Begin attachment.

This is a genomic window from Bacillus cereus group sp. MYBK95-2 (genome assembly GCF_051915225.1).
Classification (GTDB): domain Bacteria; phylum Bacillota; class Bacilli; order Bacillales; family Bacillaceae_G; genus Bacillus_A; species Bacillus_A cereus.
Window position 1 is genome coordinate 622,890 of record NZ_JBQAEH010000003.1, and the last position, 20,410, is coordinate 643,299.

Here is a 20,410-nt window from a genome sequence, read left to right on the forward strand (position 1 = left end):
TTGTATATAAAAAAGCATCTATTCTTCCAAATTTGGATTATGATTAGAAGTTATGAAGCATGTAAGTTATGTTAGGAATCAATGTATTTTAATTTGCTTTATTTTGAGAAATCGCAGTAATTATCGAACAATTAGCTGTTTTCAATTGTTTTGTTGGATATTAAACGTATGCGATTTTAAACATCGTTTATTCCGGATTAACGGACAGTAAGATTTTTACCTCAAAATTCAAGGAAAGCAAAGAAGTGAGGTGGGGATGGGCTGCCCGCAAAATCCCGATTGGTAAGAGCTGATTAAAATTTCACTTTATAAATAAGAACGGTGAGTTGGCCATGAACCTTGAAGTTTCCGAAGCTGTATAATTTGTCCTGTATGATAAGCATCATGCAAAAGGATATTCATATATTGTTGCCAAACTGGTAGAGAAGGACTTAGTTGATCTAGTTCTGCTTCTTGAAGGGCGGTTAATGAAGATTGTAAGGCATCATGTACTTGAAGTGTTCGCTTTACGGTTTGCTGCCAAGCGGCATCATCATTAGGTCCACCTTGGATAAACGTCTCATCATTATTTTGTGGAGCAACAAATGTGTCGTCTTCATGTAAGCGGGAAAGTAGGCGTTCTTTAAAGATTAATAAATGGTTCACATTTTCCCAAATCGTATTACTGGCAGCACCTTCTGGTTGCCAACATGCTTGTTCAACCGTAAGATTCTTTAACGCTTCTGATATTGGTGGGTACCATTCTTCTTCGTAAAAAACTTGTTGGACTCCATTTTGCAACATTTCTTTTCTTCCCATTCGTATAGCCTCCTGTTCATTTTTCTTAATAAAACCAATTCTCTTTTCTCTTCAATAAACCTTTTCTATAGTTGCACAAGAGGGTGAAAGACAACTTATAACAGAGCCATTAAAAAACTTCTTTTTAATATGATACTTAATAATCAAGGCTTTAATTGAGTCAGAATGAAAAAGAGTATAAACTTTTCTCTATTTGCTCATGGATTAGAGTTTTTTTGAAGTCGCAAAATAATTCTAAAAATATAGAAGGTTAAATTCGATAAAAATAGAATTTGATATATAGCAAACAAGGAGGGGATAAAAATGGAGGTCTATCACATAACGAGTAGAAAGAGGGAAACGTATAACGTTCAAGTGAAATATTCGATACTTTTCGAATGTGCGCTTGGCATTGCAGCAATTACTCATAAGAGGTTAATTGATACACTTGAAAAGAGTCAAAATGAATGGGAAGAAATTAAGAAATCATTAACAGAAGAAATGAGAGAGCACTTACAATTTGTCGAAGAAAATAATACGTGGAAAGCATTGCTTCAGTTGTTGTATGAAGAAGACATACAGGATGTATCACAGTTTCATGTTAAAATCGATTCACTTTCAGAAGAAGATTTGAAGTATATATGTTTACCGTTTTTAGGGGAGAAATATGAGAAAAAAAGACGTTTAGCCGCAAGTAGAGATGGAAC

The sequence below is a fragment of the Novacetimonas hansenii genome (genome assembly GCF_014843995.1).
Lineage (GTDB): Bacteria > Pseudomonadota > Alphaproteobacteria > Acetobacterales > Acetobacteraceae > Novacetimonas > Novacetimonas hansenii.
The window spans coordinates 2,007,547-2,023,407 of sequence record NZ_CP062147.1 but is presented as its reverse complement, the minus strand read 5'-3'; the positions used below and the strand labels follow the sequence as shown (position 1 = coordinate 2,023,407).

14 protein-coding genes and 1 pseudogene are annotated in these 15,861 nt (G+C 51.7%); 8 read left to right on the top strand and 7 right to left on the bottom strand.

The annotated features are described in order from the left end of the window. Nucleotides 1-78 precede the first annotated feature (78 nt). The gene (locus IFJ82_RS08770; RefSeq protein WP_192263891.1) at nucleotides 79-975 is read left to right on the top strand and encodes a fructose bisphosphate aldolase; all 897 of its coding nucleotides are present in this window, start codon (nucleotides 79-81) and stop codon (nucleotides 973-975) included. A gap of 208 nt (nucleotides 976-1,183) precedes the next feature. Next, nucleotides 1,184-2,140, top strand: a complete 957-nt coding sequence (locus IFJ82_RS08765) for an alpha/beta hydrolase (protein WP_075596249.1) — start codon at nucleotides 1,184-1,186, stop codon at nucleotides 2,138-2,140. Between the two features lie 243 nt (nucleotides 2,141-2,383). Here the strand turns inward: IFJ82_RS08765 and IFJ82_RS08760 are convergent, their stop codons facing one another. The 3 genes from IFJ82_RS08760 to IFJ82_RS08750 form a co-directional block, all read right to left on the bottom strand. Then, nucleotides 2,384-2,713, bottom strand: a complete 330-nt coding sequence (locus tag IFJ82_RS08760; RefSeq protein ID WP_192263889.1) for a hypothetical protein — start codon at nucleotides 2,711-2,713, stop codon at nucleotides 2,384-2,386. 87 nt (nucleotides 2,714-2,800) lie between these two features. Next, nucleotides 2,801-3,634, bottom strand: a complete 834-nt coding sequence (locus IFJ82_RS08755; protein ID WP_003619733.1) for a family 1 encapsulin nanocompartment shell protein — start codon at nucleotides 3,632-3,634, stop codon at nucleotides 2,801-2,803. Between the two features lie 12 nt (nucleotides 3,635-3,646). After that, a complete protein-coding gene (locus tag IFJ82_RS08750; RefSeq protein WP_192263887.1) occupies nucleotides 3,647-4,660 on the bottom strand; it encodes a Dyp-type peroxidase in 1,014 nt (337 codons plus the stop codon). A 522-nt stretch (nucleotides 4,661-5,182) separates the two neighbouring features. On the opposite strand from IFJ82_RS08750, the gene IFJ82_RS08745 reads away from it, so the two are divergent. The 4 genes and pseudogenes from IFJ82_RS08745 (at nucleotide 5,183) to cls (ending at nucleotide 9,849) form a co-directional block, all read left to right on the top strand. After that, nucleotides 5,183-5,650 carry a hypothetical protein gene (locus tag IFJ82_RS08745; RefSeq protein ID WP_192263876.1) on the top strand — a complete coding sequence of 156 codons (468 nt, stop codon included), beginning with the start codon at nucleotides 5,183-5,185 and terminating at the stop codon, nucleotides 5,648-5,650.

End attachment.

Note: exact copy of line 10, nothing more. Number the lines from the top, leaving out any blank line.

The annotated features are described in order from the left end of the window. Nucleotides 1-78 precede the first annotated feature (78 nt). The gene (locus IFJ82_RS08770; RefSeq protein WP_192263891.1) at nucleotides 79-975 is read left to right on the top strand and encodes a fructose bisphosphate aldolase; all 897 of its coding nucleotides are present in this window, start codon (nucleotides 79-81) and stop codon (nucleotides 973-975) included. A gap of 208 nt (nucleotides 976-1,183) precedes the next feature. Next, nucleotides 1,184-2,140, top strand: a complete 957-nt coding sequence (locus IFJ82_RS08765) for an alpha/beta hydrolase (protein WP_075596249.1) — start codon at nucleotides 1,184-1,186, stop codon at nucleotides 2,138-2,140. Between the two features lie 243 nt (nucleotides 2,141-2,383). Here the strand turns inward: IFJ82_RS08765 and IFJ82_RS08760 are convergent, their stop codons facing one another. The 3 genes from IFJ82_RS08760 to IFJ82_RS08750 form a co-directional block, all read right to left on the bottom strand. Then, nucleotides 2,384-2,713, bottom strand: a complete 330-nt coding sequence (locus tag IFJ82_RS08760; RefSeq protein ID WP_192263889.1) for a hypothetical protein — start codon at nucleotides 2,711-2,713, stop codon at nucleotides 2,384-2,386. 87 nt (nucleotides 2,714-2,800) lie between these two features. Next, nucleotides 2,801-3,634, bottom strand: a complete 834-nt coding sequence (locus IFJ82_RS08755; protein ID WP_003619733.1) for a family 1 encapsulin nanocompartment shell protein — start codon at nucleotides 3,632-3,634, stop codon at nucleotides 2,801-2,803. Between the two features lie 12 nt (nucleotides 3,635-3,646). After that, a complete protein-coding gene (locus tag IFJ82_RS08750; RefSeq protein WP_192263887.1) occupies nucleotides 3,647-4,660 on the bottom strand; it encodes a Dyp-type peroxidase in 1,014 nt (337 codons plus the stop codon). A 522-nt stretch (nucleotides 4,661-5,182) separates the two neighbouring features. On the opposite strand from IFJ82_RS08750, the gene IFJ82_RS08745 reads away from it, so the two are divergent. The 4 genes and pseudogenes from IFJ82_RS08745 (at nucleotide 5,183) to cls (ending at nucleotide 9,849) form a co-directional block, all read left to right on the top strand. After that, nucleotides 5,183-5,650 carry a hypothetical protein gene (locus tag IFJ82_RS08745; RefSeq protein ID WP_192263876.1) on the top strand — a complete coding sequence of 156 codons (468 nt, stop codon included), beginning with the start codon at nucleotides 5,183-5,185 and terminating at the stop codon, nucleotides 5,648-5,650.